|The difference: Dr Molebogeng Rangaka has won a training fellowship from the Wellcome Trust|
When Dr Molebogeng Rangaka finished her medicine degree at UCT, she could have followed any medical speciality, but she chose the highly challenging field of public health and infectious disease immunoepidemiology. However, she is confident that she's made the right decision.
"Given the scale of the HIV and TB problem in our society and the fact that very few medical graduates follow this route, it makes sense that I chose this field to see if I can contribute," she says.
Rangaka's work received a boost when the Wellcome Trust, the UK's largest medical research charity, awarded her a research training fellowship recently. As a member of the UCT's Institute of Infectious Disease and Molecular Medicine, she will do a three-year doctoral course at the London School of Hygiene and Tropical Medicine, where she obtained her master's degree in epidemiology.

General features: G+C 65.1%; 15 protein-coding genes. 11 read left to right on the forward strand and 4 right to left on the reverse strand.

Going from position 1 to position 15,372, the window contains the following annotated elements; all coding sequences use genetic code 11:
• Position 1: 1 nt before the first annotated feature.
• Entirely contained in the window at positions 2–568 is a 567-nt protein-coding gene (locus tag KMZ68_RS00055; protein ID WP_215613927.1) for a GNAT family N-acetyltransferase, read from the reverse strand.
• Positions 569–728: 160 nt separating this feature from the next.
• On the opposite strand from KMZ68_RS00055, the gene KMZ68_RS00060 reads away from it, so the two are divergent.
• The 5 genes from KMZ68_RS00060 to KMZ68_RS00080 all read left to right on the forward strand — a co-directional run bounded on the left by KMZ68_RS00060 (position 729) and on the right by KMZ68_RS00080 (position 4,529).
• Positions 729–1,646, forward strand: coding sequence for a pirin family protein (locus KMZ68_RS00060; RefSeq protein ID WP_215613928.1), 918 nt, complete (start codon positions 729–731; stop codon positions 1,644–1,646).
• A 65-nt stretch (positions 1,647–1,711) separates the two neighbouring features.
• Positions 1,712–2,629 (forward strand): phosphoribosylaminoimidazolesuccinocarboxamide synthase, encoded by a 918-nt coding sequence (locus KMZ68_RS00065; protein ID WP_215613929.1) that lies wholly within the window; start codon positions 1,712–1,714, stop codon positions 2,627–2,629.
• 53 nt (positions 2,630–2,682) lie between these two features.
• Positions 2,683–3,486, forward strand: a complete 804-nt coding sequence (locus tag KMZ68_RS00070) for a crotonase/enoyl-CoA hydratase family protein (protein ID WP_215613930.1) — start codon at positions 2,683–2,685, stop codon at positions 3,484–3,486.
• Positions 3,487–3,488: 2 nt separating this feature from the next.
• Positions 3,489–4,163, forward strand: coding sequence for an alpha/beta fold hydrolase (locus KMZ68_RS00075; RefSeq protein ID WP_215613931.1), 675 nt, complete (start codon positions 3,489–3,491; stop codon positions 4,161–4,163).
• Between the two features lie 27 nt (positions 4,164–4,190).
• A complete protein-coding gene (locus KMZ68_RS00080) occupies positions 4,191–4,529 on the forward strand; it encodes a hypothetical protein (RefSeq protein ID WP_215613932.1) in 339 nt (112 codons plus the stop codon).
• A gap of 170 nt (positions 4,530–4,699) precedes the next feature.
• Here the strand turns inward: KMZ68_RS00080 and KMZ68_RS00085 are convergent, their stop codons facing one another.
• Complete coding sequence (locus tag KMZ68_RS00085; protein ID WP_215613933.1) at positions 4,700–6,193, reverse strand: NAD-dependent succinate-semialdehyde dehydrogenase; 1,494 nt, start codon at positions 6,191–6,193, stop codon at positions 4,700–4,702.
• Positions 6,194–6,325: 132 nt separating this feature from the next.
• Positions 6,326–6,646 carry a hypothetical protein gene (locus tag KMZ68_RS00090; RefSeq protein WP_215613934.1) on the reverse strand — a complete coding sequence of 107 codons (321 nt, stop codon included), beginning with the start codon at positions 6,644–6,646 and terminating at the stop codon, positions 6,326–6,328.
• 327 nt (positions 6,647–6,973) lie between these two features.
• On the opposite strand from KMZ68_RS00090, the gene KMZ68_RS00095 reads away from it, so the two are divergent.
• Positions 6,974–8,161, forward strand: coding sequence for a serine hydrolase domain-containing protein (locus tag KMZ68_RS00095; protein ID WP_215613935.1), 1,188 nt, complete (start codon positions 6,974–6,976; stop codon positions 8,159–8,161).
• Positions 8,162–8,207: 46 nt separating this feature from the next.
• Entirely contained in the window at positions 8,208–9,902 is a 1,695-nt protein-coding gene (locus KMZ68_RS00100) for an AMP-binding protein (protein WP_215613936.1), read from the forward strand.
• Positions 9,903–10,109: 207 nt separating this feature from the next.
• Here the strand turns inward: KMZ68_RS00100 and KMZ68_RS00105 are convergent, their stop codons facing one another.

In her work, she hopes to evaluate if new blood-based methods of identifying TB infection can predict who will develop active TB.
"All of us have the TB germ," she says. "The only available test for tuberculosis infection (Mantoux), as recommended by the government, makes diagnosis very difficult, especially in HIV infected people. It doesn't accurately tell us who will likely develop active TB and who will likely benefit from TB preventive therapy. Hopefully, this research may give us something better than we have thus far."
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